Antonio Valencia has a lot of convincing to do. The first responses to Manchester United's tweet announcing the Ecuadorian had agreed a new three-year contract included "ffs got me excited", "are you kidding me", "Fuck sake", "Jesus Christ sign someone" and "Why?"
The internet may not always be a reliable barometer of sussed supporters' reactions to club news, however the backlash which greeted Valencia's extension is fair. This is a player who has excelled for four months over the last three years and partially blamed his woeful 2012-13 campaign on wearing the No.7 shirt.
Valencia's decision to revert back to No.25 last year arguably should have signalled the end of his United career. He later had the gall to suggest "he had not been given the chance" by David Moyes, last season's punchbag, when Moyes was not blameworthy for Valencia's feeble displays on the right wing.
He has earned the nickname "Turn around Toni". Valencia, these days, approaches a full-back unconvincingly and smacks the ball straight at him. Unlike several other United players, he did not suddenly regress in the aftermath of Sir Alex Ferguson's retirement; he actually played worse under Ferguson.
Now Valencia, 30 next year, has received an excessive reward for fruitlessness. It will be fascinating to see how or where he fits into Louis van Gaal's system but he should not have had the chance to prove himself to the Dutchman.
Valencia's best season at United came immediately after he joined for £16.25 million in 2009. His tireless and productive wing play contributed to the best form of Wayne Rooney's career, as he assisted the striker on numerous occasions in the winter and spring.
Valencia missed six months of the following term with a broken leg but surprised almost everyone with how seamlessly he returned. Ferguson purred over Valencia's impact at West Ham in a 4-2 comeback win a month after his return, opining the winger "had them on toast".
No one endured a longer hangover from the 2011 Champions League final than Valencia, though, and his failure to test Eric Abidal - Barcelona's weak link - was mystifying following a vibrant vein of form. Valencia has never truly recovered from his Wembley woe.
It was not until United's 4-1 defeat of Wolves later that year that Valencia regained his form. Ferguson had begun to use him as an auxiliary right-back, which contributed to his struggles, and Valencia flourished back on the wing up until he scored the supposedly title-clinching goal against Blackburn in April 2012.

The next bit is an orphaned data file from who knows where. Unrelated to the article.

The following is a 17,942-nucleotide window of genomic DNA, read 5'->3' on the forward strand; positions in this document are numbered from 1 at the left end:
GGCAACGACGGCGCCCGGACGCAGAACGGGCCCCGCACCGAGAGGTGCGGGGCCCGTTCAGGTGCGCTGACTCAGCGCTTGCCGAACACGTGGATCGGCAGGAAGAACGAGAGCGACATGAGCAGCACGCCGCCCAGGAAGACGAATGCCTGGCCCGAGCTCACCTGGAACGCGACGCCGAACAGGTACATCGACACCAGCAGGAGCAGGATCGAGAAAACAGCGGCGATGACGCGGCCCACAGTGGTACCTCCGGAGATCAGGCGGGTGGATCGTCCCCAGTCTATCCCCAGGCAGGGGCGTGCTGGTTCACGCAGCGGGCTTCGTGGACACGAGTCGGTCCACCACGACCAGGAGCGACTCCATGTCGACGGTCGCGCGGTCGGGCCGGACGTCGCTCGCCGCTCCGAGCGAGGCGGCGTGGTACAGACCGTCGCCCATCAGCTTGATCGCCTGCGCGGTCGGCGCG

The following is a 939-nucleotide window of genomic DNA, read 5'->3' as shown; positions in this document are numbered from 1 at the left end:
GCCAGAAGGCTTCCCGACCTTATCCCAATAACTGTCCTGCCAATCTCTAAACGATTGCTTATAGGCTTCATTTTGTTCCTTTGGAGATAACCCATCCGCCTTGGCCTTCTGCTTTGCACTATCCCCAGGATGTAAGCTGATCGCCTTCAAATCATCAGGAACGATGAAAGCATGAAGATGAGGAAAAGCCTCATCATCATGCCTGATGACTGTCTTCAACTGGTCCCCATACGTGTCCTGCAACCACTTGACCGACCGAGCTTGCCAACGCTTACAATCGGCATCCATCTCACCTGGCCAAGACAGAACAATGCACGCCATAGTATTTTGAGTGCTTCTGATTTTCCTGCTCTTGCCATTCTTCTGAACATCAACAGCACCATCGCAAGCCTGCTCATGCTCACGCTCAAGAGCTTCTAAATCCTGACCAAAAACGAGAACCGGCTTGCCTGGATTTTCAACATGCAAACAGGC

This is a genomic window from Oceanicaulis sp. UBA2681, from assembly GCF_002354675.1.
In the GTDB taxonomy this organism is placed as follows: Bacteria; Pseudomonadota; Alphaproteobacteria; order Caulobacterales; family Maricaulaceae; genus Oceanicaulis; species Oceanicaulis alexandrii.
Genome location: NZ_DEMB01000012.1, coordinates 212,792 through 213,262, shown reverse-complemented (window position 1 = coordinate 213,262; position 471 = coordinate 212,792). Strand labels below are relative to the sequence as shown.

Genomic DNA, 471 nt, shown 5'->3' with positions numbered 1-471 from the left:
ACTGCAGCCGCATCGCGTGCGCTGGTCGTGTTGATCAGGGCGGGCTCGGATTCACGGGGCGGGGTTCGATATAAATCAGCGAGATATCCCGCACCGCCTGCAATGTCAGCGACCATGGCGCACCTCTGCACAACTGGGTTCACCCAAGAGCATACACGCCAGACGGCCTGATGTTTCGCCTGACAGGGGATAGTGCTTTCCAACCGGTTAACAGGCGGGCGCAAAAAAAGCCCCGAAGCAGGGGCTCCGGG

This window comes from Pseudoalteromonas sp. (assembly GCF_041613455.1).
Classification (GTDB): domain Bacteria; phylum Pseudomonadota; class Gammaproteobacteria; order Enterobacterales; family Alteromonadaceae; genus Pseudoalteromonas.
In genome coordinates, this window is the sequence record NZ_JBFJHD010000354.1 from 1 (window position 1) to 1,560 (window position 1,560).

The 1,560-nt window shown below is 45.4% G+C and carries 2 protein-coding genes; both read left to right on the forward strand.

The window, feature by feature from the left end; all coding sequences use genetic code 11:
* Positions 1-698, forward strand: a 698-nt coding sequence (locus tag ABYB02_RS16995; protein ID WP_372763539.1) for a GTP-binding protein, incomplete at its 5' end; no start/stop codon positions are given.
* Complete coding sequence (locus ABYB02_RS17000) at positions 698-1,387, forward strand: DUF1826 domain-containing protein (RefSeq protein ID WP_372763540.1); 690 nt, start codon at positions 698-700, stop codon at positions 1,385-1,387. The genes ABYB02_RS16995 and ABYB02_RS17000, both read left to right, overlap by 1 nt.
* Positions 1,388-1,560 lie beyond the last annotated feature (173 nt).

United's eight-point advantage over Manchester City was then extinguished within four games - with two to play - and coincided with the beginning of Valencia's second regression. He was not at fault for Everton's resuscitation to claim a 4-4 draw having trailed 4-2 with seven minutes to play, however he seemed peculiarly hesitant to confront Everton's lumbering left-back Sylvain Distin. Valencia lost his place in the decisive fixture at City as a consequence of his tentativeness.
Debatably, Valencia was named United fans' player of the year and subsequently asked for the No.7 shirt. He scored just once and claimed six assists in Ferguson's final title-winning season and would have claimed the award for fans' worst player of the year if such an accolade existed.
When Valencia first arrived at Old Trafford he was an antidote to the ponderous Nani. Prompt, slick and swift, his role in the 4-3 derby win over Manchester City was understated, he hit seven goals - his best haul at United - and drew credible comparisons with Andrei Kanchelskis. Back then, Valencia roared past full-backs like a Porsche leaving a Mini in its wake. Now he moves as gracefully as a lorry.
Valencia, Nani, the unloved Ashley Young and the unwanted Wilfried Zaha have come to symbolise United's malaise on the wing. Realistically, United could not sell all of them in the same summer however it sends out an unambitious statement when mediocrity is recognised with a new deal and new signings are yet to arrive.